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I'm relatively new to programming as a whole and some tutorials have been telling me to use ls -l to look at files in a directory and others have been saying ll. I know that ls is a short list, but is there a difference between the other two?

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  • You can inspect how your *sh shell interprets any command with type [command]. type ll results in ll is aliased to 'ls -alF' in my setup. Commented Mar 1, 2015 at 0:13

2 Answers 2

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This is located in your .bashrc:

alias ll='ls -al'

By taking a look at the manual pages for the command ls, you can see what those two attributes accomplish together:

  1. -a: do not ignore entries starting with ..
  2. -l: use a long listing format.

So you can understand that ls -l would ignore any entry starting with .. That's their only difference.

EDIT:

Let me note, that, as commented, the ll alias differs from installation to installation. In case you are wondering what's yours, please open up a terminal and enter:

alias ll

This will show you how ll is set. You can then look up the additional attributes by typing:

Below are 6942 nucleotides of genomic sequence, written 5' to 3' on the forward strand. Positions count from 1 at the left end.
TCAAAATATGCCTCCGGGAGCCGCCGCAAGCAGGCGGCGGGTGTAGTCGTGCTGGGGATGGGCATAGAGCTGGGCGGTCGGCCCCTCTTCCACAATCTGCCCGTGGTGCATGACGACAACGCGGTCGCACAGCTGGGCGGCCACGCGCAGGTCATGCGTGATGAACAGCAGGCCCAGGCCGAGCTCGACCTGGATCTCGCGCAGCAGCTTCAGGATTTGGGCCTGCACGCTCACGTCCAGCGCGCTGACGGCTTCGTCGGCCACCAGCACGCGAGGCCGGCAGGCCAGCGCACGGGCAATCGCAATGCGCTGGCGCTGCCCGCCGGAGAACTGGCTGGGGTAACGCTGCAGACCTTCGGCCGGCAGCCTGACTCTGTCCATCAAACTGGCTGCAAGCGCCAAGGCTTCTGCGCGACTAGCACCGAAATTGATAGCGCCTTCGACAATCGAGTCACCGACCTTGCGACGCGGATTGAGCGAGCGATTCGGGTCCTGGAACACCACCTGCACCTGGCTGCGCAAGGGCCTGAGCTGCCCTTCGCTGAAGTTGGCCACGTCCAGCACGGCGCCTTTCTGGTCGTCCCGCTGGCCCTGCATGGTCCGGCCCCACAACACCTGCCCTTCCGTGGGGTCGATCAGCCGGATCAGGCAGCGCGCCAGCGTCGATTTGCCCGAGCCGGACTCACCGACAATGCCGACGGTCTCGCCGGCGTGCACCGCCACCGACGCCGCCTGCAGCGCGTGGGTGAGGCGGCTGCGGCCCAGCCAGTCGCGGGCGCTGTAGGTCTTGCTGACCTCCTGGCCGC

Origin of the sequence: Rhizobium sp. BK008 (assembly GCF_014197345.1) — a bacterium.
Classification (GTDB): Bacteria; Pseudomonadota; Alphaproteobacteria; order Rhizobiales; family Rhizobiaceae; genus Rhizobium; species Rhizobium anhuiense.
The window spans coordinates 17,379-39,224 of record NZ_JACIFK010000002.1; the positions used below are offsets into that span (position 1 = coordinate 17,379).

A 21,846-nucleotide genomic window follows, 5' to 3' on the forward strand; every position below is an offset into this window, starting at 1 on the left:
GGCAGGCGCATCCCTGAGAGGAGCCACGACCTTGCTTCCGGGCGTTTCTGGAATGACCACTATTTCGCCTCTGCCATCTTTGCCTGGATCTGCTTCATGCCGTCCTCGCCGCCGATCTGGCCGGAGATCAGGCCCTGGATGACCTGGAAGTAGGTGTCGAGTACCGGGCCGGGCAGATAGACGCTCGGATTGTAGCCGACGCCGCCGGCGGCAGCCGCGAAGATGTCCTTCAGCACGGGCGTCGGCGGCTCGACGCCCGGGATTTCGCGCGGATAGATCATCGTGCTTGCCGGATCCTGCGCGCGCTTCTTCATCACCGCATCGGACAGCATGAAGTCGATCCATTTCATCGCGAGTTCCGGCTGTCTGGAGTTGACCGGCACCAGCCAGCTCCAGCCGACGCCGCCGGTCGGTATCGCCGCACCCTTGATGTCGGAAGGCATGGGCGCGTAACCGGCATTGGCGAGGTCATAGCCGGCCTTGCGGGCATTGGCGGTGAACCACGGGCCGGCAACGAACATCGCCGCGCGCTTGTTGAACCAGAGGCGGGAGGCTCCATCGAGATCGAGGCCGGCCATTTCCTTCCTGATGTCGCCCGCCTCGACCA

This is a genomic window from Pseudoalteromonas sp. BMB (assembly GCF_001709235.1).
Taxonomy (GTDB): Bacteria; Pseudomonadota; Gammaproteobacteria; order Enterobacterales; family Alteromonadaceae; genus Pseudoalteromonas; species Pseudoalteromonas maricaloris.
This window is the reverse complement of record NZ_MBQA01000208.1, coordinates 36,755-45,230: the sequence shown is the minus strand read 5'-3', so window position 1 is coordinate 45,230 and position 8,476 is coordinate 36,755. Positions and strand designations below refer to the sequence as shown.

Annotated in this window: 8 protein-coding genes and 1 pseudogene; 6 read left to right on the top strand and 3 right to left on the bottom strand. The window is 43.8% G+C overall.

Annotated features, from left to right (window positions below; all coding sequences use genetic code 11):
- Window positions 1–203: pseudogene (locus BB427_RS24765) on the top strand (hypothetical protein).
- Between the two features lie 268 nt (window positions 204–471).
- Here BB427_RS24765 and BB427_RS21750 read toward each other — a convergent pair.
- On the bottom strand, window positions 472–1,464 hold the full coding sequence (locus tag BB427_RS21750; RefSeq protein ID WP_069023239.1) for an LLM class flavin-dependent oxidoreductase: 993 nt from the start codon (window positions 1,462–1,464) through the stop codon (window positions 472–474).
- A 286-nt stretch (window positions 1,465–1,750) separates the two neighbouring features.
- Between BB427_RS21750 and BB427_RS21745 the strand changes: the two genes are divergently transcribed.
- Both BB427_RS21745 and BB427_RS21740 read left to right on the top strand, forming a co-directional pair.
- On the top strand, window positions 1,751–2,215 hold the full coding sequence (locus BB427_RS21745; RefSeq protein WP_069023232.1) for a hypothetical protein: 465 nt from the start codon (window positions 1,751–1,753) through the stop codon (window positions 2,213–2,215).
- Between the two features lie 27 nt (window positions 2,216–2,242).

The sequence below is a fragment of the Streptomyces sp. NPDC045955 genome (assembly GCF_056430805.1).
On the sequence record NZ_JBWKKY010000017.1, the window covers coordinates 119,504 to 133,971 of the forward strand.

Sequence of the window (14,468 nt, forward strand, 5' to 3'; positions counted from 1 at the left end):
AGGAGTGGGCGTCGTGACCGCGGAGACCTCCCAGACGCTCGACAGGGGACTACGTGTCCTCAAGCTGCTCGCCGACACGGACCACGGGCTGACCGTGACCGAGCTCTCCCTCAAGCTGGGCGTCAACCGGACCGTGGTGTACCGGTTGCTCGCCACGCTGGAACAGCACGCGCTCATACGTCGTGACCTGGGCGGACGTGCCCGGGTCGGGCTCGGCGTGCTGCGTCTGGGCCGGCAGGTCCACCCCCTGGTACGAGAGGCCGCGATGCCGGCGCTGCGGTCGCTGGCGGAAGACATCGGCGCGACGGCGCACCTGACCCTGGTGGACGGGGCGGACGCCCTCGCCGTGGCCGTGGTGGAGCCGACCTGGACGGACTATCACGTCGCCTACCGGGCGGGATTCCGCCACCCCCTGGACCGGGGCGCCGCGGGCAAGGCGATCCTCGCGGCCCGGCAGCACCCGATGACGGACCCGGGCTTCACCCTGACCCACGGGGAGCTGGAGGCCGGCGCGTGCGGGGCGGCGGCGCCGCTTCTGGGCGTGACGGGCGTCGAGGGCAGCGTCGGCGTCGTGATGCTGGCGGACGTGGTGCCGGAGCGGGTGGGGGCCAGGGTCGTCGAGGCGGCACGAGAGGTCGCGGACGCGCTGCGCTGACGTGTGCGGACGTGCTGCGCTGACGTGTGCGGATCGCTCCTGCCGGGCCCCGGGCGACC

man ls
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    I have ll is aliased to 'ls -l'... The alias is copied over from the skeleton files so what people have depends on when they installed.
    – Oli
    Commented Feb 4, 2015 at 9:57
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    I have ls='ls --color=auto', ll='ls -lh'. Ubuntu 14.04 ships /etc/skel/.bashrc with ls='ls --color=auto' ll='ls -alF, but that's horrible. I use ll when I want sizes/dates/perms, ll -a if I also want dotfiles. Commented Feb 4, 2015 at 19:21
  • I also use alias l=ll, handy in case I miss a key. Commented Feb 4, 2015 at 19:25
  • I've got alias ll = ls -alF if this helps anyone.
    – user323419
    Commented Feb 4, 2015 at 20:15
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    For your explanation of -a, you might want to put . in backticks so it's more visible.
    – cpast
    Commented Feb 5, 2015 at 5:50
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ll is a common alias for ls -l. It is a part of the default .bashrc, with a couple more options:

$ grep 'alias ll' /etc/skel/.bashrc
alias ll='ls -alF'

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